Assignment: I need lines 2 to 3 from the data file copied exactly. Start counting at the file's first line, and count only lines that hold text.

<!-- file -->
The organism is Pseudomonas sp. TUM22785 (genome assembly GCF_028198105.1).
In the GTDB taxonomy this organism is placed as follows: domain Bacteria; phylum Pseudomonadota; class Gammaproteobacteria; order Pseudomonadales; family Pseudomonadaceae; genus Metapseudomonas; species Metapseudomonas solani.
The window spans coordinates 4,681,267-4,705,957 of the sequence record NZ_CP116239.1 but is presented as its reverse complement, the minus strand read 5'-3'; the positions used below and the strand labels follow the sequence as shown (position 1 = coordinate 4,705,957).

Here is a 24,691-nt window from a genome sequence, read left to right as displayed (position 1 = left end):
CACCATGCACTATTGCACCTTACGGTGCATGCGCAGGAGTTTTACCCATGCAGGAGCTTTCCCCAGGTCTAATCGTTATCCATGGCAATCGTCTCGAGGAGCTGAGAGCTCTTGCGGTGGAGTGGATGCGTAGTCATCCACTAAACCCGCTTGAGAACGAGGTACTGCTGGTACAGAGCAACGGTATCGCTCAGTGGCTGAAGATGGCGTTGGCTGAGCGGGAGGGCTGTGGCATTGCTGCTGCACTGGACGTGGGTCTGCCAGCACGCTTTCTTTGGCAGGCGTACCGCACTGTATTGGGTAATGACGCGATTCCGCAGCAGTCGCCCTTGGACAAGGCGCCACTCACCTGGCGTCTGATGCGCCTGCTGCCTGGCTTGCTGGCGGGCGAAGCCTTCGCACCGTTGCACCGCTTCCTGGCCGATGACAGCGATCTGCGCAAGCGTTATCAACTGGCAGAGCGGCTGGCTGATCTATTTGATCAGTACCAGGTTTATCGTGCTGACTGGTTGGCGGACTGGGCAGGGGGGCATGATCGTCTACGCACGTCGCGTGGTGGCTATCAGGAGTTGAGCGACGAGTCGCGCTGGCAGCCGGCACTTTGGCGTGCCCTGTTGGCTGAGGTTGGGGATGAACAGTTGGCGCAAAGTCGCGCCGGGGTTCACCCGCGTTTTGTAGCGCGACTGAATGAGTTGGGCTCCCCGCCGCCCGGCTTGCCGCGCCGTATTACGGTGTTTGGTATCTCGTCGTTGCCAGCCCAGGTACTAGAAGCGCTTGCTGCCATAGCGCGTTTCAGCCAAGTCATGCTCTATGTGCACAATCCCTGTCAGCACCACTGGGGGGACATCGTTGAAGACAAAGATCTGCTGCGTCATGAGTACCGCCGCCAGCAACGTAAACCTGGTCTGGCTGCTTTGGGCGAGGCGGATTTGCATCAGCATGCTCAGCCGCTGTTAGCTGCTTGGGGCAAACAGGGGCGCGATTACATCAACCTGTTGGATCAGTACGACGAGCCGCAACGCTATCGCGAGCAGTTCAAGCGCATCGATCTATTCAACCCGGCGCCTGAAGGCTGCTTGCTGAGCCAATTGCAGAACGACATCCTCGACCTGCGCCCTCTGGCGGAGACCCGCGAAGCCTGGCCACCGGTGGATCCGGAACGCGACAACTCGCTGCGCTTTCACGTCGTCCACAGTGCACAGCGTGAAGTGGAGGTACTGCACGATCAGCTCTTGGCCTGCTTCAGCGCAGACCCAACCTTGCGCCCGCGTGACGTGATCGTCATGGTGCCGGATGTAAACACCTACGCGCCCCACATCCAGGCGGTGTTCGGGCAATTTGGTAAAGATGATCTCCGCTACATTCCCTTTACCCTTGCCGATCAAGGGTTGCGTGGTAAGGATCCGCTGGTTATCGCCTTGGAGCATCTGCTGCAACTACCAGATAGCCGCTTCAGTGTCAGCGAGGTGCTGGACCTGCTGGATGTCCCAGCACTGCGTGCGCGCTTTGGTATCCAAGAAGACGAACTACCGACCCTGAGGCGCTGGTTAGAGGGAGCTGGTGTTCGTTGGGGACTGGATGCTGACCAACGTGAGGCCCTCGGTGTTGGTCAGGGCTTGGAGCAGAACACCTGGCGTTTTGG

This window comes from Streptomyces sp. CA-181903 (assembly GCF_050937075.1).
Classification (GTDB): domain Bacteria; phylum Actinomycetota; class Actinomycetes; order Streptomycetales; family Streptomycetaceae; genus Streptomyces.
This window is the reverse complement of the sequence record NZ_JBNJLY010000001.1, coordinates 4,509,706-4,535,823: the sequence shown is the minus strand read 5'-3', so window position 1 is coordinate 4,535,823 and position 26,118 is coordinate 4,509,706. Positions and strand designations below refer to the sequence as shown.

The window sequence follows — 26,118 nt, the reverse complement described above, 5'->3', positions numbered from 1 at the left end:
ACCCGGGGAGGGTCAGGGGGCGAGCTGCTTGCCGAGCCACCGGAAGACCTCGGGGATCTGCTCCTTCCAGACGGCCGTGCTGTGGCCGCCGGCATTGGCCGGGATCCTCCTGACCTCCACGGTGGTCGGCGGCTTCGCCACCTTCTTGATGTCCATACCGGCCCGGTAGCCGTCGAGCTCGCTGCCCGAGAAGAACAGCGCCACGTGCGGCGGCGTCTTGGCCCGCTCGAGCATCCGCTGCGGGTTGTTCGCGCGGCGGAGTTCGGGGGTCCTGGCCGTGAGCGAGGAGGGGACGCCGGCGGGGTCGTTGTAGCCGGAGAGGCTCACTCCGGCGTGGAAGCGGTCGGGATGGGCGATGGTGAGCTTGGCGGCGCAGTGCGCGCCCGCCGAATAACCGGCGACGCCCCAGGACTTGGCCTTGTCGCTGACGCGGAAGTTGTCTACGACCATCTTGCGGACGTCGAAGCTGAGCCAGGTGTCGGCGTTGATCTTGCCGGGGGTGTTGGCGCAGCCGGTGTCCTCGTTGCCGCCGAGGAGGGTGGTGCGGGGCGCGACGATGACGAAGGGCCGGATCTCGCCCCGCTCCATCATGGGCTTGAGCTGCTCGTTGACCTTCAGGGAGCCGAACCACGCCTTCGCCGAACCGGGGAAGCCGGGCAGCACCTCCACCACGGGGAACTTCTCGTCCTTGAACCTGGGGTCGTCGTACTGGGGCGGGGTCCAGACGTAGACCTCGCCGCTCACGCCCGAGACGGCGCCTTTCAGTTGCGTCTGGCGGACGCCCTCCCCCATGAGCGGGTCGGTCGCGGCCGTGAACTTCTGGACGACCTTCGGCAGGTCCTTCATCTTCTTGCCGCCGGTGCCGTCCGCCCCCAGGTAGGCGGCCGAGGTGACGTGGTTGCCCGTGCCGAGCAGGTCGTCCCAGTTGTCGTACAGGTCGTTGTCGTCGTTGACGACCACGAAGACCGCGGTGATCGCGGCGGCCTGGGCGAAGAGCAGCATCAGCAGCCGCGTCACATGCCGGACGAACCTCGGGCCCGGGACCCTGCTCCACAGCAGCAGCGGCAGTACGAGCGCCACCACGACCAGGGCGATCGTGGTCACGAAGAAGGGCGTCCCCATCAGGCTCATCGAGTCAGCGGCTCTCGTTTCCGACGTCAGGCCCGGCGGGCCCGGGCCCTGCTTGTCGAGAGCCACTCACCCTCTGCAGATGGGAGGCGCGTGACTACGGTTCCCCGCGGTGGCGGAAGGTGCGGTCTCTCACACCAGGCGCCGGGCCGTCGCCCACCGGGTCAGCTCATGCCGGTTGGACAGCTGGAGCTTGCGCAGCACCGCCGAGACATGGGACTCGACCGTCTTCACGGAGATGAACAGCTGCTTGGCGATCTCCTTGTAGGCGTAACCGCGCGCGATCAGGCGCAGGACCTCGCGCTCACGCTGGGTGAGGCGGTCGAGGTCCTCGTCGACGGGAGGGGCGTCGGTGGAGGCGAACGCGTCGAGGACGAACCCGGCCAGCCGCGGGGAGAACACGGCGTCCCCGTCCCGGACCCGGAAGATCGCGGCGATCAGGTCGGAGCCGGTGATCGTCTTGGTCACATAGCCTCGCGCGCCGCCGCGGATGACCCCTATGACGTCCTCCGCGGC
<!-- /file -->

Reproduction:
In the GTDB taxonomy this organism is placed as follows: domain Bacteria; phylum Pseudomonadota; class Gammaproteobacteria; order Pseudomonadales; family Pseudomonadaceae; genus Metapseudomonas; species Metapseudomonas solani.
The window spans coordinates 4,681,267-4,705,957 of the sequence record NZ_CP116239.1 but is presented as its reverse complement, the minus strand read 5'-3'; the positions used below and the strand labels follow the sequence as shown (position 1 = coordinate 4,705,957).